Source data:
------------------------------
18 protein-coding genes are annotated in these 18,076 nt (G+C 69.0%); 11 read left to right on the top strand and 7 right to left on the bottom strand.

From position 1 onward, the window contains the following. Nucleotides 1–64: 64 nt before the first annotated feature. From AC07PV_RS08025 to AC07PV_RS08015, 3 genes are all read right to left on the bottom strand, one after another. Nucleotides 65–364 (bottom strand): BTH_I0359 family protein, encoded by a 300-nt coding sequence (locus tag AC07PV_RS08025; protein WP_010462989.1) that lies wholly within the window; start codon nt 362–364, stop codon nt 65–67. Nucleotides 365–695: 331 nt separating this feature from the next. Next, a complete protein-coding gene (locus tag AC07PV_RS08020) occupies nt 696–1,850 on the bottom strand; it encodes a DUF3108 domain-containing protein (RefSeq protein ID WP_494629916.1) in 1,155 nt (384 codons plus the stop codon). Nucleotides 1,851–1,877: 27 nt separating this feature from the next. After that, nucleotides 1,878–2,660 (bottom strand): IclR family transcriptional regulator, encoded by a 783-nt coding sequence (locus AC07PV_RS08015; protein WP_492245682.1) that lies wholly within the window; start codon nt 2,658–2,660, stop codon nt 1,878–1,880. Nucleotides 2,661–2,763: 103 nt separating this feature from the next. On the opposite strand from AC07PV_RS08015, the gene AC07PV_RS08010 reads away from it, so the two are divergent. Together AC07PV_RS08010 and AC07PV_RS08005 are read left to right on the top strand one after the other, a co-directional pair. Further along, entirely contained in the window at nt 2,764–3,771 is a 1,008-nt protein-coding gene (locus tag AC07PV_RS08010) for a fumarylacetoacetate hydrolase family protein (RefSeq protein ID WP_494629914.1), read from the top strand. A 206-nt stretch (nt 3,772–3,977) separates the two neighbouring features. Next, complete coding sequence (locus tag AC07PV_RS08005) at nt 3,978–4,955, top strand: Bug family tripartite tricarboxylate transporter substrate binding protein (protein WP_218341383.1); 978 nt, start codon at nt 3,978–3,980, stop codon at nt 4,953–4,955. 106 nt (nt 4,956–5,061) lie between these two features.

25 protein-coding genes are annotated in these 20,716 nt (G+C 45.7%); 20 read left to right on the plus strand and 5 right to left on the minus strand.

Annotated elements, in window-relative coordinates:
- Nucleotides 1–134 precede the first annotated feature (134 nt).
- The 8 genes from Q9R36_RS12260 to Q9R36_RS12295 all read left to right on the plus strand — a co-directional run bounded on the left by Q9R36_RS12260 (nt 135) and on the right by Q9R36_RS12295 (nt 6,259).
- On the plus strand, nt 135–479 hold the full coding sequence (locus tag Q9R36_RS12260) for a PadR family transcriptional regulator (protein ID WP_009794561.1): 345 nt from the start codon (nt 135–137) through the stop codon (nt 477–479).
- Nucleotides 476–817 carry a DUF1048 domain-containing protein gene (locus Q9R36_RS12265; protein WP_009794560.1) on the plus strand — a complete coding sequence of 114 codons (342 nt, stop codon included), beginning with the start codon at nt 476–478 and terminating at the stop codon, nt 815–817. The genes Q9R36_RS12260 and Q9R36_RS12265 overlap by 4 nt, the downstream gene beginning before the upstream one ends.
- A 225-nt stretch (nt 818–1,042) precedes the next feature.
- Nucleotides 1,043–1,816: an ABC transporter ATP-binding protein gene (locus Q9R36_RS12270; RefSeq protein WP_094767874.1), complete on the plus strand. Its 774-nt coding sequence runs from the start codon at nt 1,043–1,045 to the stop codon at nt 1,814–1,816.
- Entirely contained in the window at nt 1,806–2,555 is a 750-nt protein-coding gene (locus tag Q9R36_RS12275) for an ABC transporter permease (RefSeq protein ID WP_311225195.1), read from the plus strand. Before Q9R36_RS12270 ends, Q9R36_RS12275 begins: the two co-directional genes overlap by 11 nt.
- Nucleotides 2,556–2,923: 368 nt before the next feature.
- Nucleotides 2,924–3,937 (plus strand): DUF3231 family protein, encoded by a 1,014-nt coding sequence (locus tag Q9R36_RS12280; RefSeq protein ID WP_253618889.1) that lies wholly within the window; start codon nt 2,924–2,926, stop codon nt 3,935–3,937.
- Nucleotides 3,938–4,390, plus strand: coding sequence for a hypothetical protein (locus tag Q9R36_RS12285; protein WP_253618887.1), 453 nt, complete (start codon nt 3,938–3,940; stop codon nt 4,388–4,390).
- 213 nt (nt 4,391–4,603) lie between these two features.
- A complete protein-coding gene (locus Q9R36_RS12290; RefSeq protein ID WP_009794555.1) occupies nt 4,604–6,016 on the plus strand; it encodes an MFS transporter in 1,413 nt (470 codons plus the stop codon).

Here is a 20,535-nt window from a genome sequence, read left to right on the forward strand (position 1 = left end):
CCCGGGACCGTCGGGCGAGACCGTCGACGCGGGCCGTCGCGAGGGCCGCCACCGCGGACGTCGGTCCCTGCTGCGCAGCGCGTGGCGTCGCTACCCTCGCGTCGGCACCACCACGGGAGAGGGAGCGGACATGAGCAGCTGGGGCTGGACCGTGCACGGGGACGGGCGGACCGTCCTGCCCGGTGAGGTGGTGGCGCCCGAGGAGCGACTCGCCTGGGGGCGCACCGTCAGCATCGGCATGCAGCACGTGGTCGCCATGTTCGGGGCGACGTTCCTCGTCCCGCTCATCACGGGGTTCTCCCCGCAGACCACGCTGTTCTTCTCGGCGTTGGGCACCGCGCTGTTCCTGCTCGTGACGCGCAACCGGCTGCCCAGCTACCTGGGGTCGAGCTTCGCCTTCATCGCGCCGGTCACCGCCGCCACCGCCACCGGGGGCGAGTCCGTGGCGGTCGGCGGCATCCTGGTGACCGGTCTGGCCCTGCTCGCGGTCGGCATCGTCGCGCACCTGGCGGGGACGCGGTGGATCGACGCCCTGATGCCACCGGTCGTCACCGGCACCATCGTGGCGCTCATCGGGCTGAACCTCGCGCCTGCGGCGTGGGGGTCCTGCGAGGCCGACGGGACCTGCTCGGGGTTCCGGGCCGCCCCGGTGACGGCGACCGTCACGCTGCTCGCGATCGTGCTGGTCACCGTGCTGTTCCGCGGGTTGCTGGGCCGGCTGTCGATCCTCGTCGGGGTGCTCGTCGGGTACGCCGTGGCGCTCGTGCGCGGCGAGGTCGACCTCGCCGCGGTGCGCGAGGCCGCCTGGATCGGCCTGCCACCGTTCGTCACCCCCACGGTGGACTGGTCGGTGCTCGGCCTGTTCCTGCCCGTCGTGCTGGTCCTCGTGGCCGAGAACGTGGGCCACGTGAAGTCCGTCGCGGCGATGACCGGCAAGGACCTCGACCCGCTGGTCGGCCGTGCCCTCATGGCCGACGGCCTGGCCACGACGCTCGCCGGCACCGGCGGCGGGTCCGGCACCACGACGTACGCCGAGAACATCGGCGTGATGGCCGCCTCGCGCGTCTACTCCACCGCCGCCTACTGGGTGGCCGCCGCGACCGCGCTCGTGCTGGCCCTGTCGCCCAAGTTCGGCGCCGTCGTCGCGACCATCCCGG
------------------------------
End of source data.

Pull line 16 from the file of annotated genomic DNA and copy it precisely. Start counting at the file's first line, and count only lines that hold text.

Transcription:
- A complete protein-coding gene (locus Q9R36_RS12290; RefSeq protein ID WP_009794555.1) occupies nt 4,604–6,016 on the plus strand; it encodes an MFS transporter in 1,413 nt (470 codons plus the stop codon).